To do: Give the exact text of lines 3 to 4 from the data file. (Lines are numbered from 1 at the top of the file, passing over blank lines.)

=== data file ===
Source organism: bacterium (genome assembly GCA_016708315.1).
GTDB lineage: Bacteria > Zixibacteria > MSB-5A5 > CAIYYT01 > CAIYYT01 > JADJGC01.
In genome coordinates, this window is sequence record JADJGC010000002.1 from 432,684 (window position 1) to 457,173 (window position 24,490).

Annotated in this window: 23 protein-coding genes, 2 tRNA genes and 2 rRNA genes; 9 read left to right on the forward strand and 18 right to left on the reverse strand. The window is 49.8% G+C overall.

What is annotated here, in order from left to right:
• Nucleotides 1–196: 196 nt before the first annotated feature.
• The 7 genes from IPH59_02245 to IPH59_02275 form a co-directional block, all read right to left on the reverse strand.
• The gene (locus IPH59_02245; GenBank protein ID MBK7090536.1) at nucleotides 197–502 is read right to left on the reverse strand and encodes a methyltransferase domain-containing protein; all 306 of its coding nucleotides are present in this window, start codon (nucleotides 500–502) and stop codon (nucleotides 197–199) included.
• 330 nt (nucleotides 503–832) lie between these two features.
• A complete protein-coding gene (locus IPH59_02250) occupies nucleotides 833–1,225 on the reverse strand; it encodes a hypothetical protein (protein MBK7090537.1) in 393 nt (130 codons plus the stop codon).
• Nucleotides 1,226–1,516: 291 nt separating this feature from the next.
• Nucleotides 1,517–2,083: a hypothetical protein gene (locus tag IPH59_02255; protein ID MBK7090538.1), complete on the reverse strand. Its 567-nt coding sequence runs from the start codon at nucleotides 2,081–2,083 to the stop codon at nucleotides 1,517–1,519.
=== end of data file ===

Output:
In genome coordinates, this window is sequence record JADJGC010000002.1 from 432,684 (window position 1) to 457,173 (window position 24,490).

Annotated in this window: 23 protein-coding genes, 2 tRNA genes and 2 rRNA genes; 9 read left to right on the forward strand and 18 right to left on the reverse strand. The window is 49.8% G+C overall.